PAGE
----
Spanish teacher takes rocky ‘Cruz’ to position at school


Common Sense Staff

The majority of the teachers here have followed a similar path. Most grow up and go to school and college in America, then choose the career path of teaching and find a job at a school. Spanish teacher Viviana Cruz had a different journey.
Cruz was born in Argentina where there was a military dictatorship, and she spent her childhood and college days spending time in America and Argentina, where the experiences she faced help shaped the person she is today. “I was born in Argentina then I lived there for two years, and my family went back and forth many times for different reasons,” Cruz said.
Although there were some extreme political differences between America and Argentina, when Cruz was growing up, other aspects of her childhood were for the most part similar to people growing up in America. “Growing up in Argentina, the main difference at the time was political differences, but my life was not really that different because my parents were professionals and they did well, so life was pretty similar to how it was for most people in America,” Cruz said.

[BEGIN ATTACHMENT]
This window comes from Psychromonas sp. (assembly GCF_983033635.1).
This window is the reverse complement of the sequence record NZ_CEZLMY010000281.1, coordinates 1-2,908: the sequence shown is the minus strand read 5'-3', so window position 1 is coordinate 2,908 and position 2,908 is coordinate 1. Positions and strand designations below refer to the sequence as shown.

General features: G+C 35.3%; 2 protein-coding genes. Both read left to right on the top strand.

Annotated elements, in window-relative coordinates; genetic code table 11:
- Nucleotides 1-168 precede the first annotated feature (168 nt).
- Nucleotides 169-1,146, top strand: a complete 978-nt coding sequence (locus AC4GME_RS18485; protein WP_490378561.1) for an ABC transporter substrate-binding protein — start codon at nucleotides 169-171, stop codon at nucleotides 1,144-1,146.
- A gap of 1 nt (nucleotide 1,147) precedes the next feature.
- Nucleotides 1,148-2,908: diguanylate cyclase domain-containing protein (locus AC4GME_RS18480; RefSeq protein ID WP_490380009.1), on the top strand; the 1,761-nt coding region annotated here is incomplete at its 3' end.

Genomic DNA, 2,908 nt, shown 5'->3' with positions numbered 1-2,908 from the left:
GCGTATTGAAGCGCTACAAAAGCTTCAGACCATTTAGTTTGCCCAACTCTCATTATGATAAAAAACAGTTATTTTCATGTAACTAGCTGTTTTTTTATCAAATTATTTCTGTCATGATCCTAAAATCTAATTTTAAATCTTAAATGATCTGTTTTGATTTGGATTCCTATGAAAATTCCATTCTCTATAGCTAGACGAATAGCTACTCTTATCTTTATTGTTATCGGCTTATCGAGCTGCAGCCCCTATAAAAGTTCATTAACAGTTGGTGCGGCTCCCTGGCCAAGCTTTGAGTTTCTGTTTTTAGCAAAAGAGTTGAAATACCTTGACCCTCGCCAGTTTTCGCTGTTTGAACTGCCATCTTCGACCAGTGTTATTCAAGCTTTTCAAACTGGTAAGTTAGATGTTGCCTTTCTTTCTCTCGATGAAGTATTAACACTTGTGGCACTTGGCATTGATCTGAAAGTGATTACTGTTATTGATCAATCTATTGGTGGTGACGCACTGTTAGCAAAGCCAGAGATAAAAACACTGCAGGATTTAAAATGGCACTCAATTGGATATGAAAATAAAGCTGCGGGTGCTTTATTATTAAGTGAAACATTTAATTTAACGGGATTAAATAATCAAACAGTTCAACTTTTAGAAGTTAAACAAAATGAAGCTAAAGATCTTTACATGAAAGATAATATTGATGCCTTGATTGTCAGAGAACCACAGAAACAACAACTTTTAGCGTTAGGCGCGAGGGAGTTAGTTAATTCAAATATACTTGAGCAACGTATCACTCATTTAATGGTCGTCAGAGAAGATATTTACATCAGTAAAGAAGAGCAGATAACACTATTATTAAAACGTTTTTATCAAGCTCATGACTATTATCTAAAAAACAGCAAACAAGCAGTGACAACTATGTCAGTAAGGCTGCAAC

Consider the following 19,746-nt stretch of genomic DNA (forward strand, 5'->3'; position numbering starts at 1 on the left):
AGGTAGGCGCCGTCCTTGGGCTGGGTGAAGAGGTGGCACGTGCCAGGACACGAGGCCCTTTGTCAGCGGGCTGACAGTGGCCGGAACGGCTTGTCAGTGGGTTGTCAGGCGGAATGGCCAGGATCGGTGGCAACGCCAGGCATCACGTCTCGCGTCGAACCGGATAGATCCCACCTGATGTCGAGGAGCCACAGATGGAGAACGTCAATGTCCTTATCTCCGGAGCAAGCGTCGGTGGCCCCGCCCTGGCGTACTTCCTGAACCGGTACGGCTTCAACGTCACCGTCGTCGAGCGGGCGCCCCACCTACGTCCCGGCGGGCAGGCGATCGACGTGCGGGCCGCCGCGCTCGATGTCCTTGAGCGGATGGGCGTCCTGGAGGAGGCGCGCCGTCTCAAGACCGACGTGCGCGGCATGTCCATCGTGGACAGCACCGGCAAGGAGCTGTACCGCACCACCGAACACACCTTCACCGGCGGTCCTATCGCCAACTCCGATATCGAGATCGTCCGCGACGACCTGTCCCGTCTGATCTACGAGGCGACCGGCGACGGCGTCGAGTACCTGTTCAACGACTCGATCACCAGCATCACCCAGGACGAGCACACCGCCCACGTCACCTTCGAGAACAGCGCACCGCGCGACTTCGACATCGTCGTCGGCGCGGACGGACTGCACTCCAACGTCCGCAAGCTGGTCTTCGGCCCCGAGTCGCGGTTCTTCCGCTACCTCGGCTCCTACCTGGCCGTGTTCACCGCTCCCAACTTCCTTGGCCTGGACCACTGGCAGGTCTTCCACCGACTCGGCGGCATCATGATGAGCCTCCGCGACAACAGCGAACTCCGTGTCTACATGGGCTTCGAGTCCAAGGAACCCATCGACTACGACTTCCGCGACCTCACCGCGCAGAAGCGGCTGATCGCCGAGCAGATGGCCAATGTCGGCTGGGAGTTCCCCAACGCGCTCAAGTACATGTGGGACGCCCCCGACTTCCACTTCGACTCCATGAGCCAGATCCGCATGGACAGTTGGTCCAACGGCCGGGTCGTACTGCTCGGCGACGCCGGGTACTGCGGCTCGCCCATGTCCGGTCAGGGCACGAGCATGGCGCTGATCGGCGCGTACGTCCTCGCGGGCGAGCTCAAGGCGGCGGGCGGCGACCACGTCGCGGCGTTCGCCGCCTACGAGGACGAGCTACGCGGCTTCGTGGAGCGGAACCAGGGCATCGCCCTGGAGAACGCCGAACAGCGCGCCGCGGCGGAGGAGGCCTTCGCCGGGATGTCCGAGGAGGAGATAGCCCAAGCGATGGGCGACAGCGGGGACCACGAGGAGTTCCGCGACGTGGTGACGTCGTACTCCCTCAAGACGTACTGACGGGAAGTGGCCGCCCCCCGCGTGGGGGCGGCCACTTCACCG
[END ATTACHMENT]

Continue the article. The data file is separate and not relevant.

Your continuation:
Although Cruz’s everyday life was not too different, the political differences in Argentina did cause some major differences in Cruz’s life. Living in a military dictatorship, Cruz knew of, and saw people who were captured. “We had a military dictatorship and surviving that was a matter of chance because the people that were persecuted were not necessarily people that had to be persecuted but they were for their political ideas,” Cruz said.
For Cruz, high school was an especially difficult time. People she knew and was close to were taken away from her life. “When I began high school there were 150 students and only five graduated. Probably 50 percent of those were captured, they would come to your home and they would just take you away. It happened to friends of mine,” Cruz said.
The dictatorship also had an effect on the choices Cruz had for college. There were benefits to going to college in Argentina as well, but the lack of choices of what to study was still a major negative. “Under the military dictatorship there were not many choices. If you were a student who liked to study certain things like psychology or things that had to do with a more complex speaking process, the military would take away those types of courses,” Cruz said.
After considering her options Cruz decided to go down the path of being a teacher. “I always like the idea of teaching, I would have liked to teach history but under the dictatorship I could not learn to teach that so I thought, well I can teach Spanish, so I came here and taught Spanish,” Cruz said.
Although Cruz had some tough experiences growing up, she has been able to learn by reflecting on them. “I think what is important to value is the freedom and democracy that we have here, and to be able to have choices,” Cruz said.

Jake Klugerman

Profiles Editor